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Learn how to learn

20 Mar

10 Rules of Good Studying

  1. Use recall. After you read a page, look away and recall the main ideas. Highlight very little, and never highlight anything you haven’t put in your mind first by recalling. Try recalling main ideas when you are walking to class or in a different room from where you originally learned it. An ability to recall—to generate the ideas from inside yourself—is one of the key indicators of good learning.
  2. Test yourself. On everything. All the time. Flash cards are your friend.
  3. Chunk your problems. Chunking is understanding and practicing with a problem solution so that it can all come to mind in a flash. After you solve a problem, rehearse it. Make sure you can solve it cold—every step. Pretend it’s a song and learn to play it over and over again in your mind, so the information combines into one smooth chunk you can pull up whenever you want.
  4. Space your repetition. Spread out your learning in any subject a little every day, just like an athlete. Your brain is like a muscle—it can handle only a limited amount of exercise on one subject at a time.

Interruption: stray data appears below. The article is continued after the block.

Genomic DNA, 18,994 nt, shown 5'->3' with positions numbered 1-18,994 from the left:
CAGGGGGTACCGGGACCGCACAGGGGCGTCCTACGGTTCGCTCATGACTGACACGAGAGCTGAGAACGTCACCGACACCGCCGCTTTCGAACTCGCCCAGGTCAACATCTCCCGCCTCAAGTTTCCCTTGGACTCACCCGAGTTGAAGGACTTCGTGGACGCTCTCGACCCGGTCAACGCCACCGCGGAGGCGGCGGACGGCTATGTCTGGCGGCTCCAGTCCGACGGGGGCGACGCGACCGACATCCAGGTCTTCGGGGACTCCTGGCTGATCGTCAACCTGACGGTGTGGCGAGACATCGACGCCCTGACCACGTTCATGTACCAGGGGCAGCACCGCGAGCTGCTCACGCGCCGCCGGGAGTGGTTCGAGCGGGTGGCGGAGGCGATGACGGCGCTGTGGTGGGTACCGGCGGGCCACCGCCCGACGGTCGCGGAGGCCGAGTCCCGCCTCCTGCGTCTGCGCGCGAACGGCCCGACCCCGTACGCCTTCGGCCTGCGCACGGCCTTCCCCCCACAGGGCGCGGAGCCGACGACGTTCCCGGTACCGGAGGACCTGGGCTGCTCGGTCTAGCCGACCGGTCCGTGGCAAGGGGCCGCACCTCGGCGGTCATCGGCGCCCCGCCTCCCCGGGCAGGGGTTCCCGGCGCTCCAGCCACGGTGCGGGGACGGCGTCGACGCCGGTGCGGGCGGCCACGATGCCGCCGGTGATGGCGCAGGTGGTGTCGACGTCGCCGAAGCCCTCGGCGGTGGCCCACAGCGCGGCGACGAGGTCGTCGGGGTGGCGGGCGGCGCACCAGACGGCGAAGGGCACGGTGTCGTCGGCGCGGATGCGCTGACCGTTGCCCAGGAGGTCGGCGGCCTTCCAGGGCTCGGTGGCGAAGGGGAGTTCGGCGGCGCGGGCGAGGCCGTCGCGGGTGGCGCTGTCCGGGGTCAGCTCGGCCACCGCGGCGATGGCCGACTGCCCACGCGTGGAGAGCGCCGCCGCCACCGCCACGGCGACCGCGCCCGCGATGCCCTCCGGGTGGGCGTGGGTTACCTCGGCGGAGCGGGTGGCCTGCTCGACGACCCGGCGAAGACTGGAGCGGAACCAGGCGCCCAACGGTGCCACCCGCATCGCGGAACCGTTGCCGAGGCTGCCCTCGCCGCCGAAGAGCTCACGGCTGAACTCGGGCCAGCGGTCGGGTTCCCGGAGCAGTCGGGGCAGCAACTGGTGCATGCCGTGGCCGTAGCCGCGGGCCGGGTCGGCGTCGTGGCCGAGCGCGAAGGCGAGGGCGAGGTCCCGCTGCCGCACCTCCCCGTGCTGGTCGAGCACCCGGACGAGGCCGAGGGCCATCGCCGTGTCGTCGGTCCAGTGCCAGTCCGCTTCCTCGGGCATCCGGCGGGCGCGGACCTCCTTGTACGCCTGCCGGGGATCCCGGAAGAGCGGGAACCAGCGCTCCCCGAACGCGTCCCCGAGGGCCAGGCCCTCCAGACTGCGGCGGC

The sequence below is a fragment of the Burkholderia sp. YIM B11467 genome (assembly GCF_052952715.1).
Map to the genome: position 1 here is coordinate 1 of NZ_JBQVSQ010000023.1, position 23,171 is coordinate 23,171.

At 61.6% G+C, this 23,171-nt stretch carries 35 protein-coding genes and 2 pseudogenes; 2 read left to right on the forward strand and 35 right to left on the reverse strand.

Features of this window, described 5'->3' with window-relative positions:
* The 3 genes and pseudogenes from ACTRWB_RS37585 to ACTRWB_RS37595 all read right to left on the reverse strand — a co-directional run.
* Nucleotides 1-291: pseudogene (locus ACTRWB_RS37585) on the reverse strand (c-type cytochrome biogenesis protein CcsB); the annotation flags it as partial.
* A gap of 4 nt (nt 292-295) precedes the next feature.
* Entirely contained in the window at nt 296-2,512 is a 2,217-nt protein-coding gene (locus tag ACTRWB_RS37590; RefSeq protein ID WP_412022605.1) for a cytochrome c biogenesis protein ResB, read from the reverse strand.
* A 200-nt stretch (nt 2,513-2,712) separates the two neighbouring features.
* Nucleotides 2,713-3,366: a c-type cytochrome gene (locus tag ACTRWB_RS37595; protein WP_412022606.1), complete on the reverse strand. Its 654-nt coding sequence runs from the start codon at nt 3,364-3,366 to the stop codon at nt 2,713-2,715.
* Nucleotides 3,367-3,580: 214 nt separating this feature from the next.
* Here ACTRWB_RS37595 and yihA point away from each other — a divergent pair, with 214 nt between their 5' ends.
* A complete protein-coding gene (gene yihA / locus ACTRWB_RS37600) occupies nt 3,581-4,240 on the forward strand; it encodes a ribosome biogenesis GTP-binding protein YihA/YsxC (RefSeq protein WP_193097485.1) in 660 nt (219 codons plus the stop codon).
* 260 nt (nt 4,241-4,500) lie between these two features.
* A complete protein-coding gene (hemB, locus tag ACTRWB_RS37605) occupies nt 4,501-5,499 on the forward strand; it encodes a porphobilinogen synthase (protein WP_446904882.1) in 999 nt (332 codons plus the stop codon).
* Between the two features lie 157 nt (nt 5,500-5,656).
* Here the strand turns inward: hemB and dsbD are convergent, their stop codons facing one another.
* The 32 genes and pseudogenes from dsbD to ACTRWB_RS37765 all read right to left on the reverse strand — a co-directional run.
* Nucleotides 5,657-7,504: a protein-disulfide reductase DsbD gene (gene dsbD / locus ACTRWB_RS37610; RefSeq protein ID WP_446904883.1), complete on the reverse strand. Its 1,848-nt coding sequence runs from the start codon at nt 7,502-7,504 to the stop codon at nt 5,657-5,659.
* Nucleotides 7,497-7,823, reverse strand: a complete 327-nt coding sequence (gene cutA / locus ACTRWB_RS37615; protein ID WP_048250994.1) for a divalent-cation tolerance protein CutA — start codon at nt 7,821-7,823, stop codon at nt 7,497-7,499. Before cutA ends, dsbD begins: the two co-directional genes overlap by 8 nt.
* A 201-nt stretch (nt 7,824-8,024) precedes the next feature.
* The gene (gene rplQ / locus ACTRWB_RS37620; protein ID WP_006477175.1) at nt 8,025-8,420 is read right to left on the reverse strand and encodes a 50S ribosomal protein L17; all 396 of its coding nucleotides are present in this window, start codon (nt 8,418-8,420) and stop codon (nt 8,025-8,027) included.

5. Alternate different problem-solving techniques during your practice. Never practice too long at any one session using only one problem-solving technique—after a while, you are just mimicking what you did on the previous problem. Mix it up and work on different types of problems. This teaches you both how and when to use a technique. (Books generally are not set up this way, so you’ll need to do this on your own.) After every assignment and test, go over your errors, make sure you understand why you made them, and then rework your solutions. To study most effectively, handwrite (don’t type) a problem on one side of a flash card and the solution on the other. (Handwriting builds stronger neural structures in memory than typing.) You might also photograph the card if you want to load it into a study app on your smartphone. Quiz yourself randomly on different types of problems. Another way to do this is to randomly flip through your book, pick out a problem, and see whether you can solve it cold.
  6. Take breaks. It is common to be unable to solve problems or figure out concepts in math or science the first time you encounter them. This is why a little study every day is much better than a lot of studying all at once. When you get frustrated with a math or science problem, take a break so that another part of your mind can take over and work in the background.